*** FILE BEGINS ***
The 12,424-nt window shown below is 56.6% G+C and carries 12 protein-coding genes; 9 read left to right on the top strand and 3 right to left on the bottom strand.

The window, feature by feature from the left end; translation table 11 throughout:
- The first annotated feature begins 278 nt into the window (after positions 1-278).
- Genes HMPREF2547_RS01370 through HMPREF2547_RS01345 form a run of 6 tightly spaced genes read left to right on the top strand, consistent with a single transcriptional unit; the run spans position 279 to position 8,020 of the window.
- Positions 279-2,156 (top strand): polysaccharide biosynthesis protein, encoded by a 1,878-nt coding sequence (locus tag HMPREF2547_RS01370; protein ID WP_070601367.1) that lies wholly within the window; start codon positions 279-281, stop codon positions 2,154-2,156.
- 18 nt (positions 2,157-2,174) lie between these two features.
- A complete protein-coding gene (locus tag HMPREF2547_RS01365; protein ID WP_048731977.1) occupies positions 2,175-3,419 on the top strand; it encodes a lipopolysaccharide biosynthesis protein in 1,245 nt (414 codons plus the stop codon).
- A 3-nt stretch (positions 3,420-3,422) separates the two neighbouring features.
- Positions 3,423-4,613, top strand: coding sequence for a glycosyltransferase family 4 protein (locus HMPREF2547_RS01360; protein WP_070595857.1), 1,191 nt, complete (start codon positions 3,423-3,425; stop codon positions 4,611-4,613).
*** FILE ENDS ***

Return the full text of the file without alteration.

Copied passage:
The 12,424-nt window shown below is 56.6% G+C and carries 12 protein-coding genes; 9 read left to right on the top strand and 3 right to left on the bottom strand.

The window, feature by feature from the left end; translation table 11 throughout:
- The first annotated feature begins 278 nt into the window (after positions 1-278).
- Genes HMPREF2547_RS01370 through HMPREF2547_RS01345 form a run of 6 tightly spaced genes read left to right on the top strand, consistent with a single transcriptional unit; the run spans position 279 to position 8,020 of the window.
- Positions 279-2,156 (top strand): polysaccharide biosynthesis protein, encoded by a 1,878-nt coding sequence (locus tag HMPREF2547_RS01370; protein ID WP_070601367.1) that lies wholly within the window; start codon positions 279-281, stop codon positions 2,154-2,156.
- 18 nt (positions 2,157-2,174) lie between these two features.
- A complete protein-coding gene (locus tag HMPREF2547_RS01365; protein ID WP_048731977.1) occupies positions 2,175-3,419 on the top strand; it encodes a lipopolysaccharide biosynthesis protein in 1,245 nt (414 codons plus the stop codon).
- A 3-nt stretch (positions 3,420-3,422) separates the two neighbouring features.
- Positions 3,423-4,613, top strand: coding sequence for a glycosyltransferase family 4 protein (locus HMPREF2547_RS01360; protein WP_070595857.1), 1,191 nt, complete (start codon positions 3,423-3,425; stop codon positions 4,611-4,613).